One last request I earnestly make. I have heard my Mistress say, "When Blemie dies we must never have another dog. I love him so much I could never love another one." Now I would ask her, for love of me, to have another. It would be a poor tribute to my memory never to have a dog again. What I would not like to feel is that, having once had me in the family, now she cannot live without a dog! I have never had a narrow jealous spirit. I have always held that most dogs are good (and one cat, the black one I have permitted to share the living-room rug during the evenings, whose affection I have tolerated in a kindly spirit, and in rare sentimental moods, even reciprocated a trifle). Some dogs, of course, are better than others. Dalmatians, naturally, as everyone knows, are best.

So I suggest a Dalmatian as my successor. He can hardly be as well bred, or as well mannered or as distinguished and handsome as I was in my prime. My Master and Mistress must not ask the impossible. But he will do his best, I am sure, and even his inevitable defects will help by comparison to keep my memory green. To him I bequeath my collar and leash and my overcoat and raincoat, made to order in 1929 at Hermes in Paris. He can never wear them with the distinction I did, walking around the Place Vendome, or later along Park Avenue, all eyes fixed on me in admiration; but again I am sure he will do his utmost not to appear a mere gauche provincial dog. Here on the ranch, he may prove himself quite worthy of comparison, in some respects. He will, I presume, come closer to jackrabbits than I have been able to in recent years. And, for all his faults, I hereby wish him the happiness I know will be his in my old home.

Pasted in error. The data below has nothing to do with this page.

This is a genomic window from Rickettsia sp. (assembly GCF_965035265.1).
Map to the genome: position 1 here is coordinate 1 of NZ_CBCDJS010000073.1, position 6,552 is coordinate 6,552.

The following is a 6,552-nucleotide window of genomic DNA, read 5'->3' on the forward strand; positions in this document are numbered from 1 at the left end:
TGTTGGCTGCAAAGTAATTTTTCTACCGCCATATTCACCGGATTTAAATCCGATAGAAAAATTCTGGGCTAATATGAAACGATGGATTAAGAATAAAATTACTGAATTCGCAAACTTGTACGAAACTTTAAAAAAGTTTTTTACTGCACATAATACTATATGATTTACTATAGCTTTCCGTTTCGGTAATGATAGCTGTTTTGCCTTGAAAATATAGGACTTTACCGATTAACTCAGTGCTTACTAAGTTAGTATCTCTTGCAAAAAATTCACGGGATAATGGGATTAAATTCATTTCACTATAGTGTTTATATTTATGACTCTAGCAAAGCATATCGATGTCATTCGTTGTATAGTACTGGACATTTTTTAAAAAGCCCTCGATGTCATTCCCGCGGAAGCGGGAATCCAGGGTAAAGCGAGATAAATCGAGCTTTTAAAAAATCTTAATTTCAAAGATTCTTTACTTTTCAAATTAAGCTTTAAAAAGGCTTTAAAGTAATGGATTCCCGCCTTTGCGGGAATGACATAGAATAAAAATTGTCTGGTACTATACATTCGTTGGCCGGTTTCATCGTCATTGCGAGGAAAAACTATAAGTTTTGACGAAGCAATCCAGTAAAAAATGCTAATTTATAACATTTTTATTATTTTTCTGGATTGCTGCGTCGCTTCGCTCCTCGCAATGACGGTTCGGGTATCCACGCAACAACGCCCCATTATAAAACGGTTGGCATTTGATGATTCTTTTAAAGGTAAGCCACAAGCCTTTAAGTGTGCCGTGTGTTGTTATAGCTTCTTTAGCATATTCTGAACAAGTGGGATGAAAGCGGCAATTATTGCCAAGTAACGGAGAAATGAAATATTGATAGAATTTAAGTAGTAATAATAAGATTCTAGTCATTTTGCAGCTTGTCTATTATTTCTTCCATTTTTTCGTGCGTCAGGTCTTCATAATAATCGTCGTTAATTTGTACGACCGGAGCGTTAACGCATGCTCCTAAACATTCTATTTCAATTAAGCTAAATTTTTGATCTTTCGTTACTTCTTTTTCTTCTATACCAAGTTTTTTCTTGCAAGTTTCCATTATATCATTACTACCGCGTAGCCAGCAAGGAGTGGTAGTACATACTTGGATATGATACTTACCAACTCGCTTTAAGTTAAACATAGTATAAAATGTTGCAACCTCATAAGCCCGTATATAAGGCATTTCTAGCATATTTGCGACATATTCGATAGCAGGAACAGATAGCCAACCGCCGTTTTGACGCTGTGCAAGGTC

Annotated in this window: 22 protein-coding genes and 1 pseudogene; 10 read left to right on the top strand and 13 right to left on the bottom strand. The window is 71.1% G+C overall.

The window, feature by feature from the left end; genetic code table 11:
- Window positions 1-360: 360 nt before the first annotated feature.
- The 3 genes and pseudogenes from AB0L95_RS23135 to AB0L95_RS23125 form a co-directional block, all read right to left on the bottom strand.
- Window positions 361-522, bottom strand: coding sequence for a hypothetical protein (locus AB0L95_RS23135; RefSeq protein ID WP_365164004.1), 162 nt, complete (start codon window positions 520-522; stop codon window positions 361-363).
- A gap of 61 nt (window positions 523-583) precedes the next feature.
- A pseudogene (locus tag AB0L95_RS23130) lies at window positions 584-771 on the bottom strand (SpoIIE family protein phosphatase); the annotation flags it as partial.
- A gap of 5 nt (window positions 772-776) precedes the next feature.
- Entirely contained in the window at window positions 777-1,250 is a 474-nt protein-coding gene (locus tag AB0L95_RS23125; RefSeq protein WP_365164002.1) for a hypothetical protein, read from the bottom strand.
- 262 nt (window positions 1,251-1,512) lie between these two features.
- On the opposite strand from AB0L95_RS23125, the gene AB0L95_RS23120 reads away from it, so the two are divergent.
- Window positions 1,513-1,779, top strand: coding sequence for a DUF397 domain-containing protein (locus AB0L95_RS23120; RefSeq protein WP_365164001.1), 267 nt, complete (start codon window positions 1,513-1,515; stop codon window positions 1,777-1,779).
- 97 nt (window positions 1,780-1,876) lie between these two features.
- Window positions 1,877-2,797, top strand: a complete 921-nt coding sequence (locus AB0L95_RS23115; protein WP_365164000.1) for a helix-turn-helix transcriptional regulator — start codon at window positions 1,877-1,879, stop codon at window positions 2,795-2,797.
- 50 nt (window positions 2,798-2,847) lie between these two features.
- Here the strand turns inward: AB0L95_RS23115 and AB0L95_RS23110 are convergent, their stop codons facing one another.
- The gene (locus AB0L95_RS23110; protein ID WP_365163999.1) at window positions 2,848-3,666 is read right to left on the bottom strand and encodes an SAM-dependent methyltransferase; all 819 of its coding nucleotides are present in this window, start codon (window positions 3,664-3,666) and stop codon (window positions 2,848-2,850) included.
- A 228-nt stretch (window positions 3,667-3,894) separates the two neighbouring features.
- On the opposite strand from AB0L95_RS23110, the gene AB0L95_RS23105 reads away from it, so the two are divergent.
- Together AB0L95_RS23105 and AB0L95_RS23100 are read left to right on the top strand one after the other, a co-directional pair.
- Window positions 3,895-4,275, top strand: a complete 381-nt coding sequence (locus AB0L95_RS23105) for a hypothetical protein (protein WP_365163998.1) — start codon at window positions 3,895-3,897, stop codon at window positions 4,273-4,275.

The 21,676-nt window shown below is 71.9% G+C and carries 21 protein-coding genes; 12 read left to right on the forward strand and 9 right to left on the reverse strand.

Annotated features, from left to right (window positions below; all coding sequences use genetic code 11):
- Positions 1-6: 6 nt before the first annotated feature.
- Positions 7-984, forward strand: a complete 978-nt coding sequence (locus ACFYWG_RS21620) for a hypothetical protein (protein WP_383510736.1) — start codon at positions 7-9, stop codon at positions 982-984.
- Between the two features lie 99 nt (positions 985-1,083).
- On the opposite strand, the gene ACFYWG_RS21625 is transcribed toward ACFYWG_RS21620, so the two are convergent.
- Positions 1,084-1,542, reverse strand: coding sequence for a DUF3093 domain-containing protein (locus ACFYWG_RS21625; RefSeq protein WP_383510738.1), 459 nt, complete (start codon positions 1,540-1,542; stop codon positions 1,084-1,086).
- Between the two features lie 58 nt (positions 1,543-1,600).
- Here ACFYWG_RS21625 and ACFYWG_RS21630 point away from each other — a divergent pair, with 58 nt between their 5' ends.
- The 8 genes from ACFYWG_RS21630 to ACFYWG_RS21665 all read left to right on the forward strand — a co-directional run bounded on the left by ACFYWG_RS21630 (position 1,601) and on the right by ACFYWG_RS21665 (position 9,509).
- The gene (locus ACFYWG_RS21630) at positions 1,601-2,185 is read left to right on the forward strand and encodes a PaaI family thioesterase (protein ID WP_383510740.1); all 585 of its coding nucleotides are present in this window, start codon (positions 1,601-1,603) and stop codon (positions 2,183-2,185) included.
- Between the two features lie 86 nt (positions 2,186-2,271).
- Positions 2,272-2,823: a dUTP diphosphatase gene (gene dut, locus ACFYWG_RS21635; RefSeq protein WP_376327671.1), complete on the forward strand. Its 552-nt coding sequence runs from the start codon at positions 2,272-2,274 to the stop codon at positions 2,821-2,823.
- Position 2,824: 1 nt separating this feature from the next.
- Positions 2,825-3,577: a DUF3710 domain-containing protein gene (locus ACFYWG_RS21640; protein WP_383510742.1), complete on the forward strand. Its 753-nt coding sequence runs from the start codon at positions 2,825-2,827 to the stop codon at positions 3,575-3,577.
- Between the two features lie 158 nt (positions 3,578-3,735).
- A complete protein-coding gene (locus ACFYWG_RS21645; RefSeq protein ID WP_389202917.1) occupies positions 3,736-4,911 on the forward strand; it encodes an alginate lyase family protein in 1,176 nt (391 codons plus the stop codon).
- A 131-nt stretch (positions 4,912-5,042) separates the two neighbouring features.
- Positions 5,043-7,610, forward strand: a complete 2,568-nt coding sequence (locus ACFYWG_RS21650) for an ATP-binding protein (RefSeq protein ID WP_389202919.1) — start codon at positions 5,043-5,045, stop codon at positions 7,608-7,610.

One last word of farewell, Dear Master and Mistress. Whenever you visit my grave, say to yourselves with regret but also with happiness in your hearts at the remembrance of my long happy life with you: "here lies one who loved us and whom we loved." No matter how deep my sleep I shall hear you, and not all the power of death can keep my spirit from wagging a grateful tail."

Eugene O'Neill had it right. I can see my own dogs that are no longer with me nodding their heads in agreement.

Can you?


Cyndi and Stumpy said...

What an awesome tribute and eulogy

Sketching with Dogs said...

That is so lovely.

Bandit's Pack said...


The Word Place said...

I like this, too!

An English Shepherd said...

Lovely :-)


Two French Bulldogs said...

What a great story
Benny & Lily

NAK and The Residents of The Khottage Now With KhattleDog! said...





ocmist said...

WOW! That is totally beautiful! Grammy says she loved those last lines as well, and can see the line of loving and loved dogs that have been in her long life... The Country Corgis

♥ Sallie said...

Your blog is awesome! Please stop by my blog and accept your award! Yay!

little princess Luna~ said...

amen sista~!

loved reading this--thank you for sharing~! :)


Unknown said...

Thank you for introducing me to this work. Very sweet.


Herbie said...

Well this got me a little bit misty. And my peeps too. The sentiment is absolutely beautiful.

Taffy said...

Thank you so much for sharing this...I have never seen it before. There is so much truth in there and it is so nice of you to post this in memory of those that have recently left us.

Deborah said...

Hi Pat, That was beautiful. I'm going to read it to my mother. I'm afraid, Dolly, her old springer is very ill and will be going to rainbow bridge soon. So this is very fitting.
Also, you asked about your blog just vanishing, apparently, mine did for a few hours. I was lucky it came back up. Sometime a virus gets it or spam or even Google can just get rid of it...very scary.

the booker man said...

yes, miss pat, this is a wonderful post!! thank you!
the booker man

Brandon - The dog with a blog said...

Very nice

Tammy said...

Nicely said. I'm all choked up!